It’s not enough to worry about keeping our brains sharp as we age, we need to think about our dogs’ brains too.
Canine Cognitive Dysfunction, or CCD, is a problem for half of all dogs over 11 and can have devastating quality of life consequences. Not unlike Alzheimer’s/dementia in humans.
It can be difficult to watch your beloved dog go through the changes in personality dementia causes. But if you think senility is a part of the aging process and there’s nothing you can do about it, that’s not true.
Our pets will not live forever. But being proactive when a problem starts will keep our fur babies healthy and happy for as long as they’re with us.
If you know the signs of CCD and act quickly, the treatments will be more effective.
What does dementia look like in a dog?
As our dog’s age they change. No question about it!
A loss of hearing or vision can cause your dog to walk into walls or ignore your commands. Kidney problems can mean accidents in the house. Arthritis can make your dog avoid activity. And cancer can bring about a lack of appetite.
Surprisingly, these can also be signs of canine dementia. Because the signs of dementia are also the signs of so many other health problems, your vet must rule out other conditions first.
Here are 21 things to look out for if you have a senior dog.
- They get lost in the corners or behind furniture
- They have trouble finding and using doors
- They don’t respond to their name
- They can’t navigate the house and seem disoriented
- They’re restless at night, sleeps during the day
- They don’t signal to go out and have accidents
- They don’t want to play
- They don’t respond to sounds or people
- They don’t recognize family
- They tremble
- They’re extremely irritable
- The lick excessively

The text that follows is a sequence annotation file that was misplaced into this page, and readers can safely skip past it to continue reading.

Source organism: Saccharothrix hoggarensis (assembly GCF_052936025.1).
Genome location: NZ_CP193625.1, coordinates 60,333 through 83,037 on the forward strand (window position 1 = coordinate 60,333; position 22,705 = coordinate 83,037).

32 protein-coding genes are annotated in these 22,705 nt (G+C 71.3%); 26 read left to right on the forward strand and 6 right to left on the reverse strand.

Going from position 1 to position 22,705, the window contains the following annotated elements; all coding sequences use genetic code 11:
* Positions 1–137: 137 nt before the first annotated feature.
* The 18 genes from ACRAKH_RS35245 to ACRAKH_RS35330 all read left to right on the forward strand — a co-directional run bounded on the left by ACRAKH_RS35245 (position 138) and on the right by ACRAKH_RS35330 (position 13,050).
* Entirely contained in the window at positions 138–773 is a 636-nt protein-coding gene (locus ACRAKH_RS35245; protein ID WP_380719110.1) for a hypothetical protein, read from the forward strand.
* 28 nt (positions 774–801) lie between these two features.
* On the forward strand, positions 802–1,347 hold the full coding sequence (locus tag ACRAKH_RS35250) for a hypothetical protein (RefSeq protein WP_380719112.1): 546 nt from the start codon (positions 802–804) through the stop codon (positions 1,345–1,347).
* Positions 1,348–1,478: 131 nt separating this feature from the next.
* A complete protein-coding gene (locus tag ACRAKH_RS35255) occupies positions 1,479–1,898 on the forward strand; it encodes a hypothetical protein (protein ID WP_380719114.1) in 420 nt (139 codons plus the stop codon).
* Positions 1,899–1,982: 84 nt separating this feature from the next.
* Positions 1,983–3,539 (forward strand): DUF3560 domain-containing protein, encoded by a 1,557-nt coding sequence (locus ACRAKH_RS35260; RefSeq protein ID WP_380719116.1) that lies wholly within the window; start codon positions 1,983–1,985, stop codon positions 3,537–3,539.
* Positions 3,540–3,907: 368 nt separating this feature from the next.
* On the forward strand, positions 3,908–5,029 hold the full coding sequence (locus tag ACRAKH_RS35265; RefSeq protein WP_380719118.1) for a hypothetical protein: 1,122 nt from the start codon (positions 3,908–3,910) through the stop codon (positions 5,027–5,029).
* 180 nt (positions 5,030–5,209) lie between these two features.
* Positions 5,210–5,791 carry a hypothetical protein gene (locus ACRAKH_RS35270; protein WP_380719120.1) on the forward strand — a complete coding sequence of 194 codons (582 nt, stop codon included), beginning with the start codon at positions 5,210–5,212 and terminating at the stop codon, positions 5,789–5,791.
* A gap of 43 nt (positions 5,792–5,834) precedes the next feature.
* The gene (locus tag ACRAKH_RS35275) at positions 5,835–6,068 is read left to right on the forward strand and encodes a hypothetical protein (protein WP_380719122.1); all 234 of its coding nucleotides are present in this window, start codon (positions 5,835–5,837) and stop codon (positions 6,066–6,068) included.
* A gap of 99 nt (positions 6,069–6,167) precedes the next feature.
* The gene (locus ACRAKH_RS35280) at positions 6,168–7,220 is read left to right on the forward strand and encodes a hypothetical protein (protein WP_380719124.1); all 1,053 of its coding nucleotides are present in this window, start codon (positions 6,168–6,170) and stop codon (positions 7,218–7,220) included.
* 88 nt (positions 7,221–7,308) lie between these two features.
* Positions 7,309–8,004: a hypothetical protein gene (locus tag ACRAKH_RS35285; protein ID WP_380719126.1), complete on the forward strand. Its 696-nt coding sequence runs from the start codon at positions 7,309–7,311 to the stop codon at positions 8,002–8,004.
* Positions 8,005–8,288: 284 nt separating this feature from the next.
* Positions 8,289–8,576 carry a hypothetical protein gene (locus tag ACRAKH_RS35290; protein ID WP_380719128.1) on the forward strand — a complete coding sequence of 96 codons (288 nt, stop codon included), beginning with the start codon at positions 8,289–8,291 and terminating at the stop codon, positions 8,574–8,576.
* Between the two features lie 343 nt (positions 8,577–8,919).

- They don’t self-groom
- They lose their appetite
- They’re slow to learn new tasks
- They don’t respond to commands they’ve previously learned
- The bark, howl, and whine inappropriately
- They pace or wander aimlessly
- They stare at walls or into space
- They startle when you turn lights or television on
- They’re hesitant to take treats
If the alarm bells are going off as you read through this list, call your vet. Don’t chalk it off to old age. A senile dog is an anxious and unhappy dog. Just like any other aspect of aging, we need to manage dementia for our pets so they can enjoy the best quality of life possible as they enter their golden years.
Remember too, that symptoms may start off mild but cognitive decline can worsen. If you get a treatment plan in place, you may be able to delay serious dementia.
What causes CCD?
There are 3 major pathological changes that occur in the brain in older dogs that can cause diminished mental function.
1) The brain shrinks
2) Dopamine levels drop
3) Beta-amyloid plaque (a protein) accumulates in the brain
Any one, or all, of these things can result in memory loss and impaired cognition.
We know what happens in the brain that contributes to diminished cognition. But just like in humans, no one knows why these changes in the brain happen to some but not others.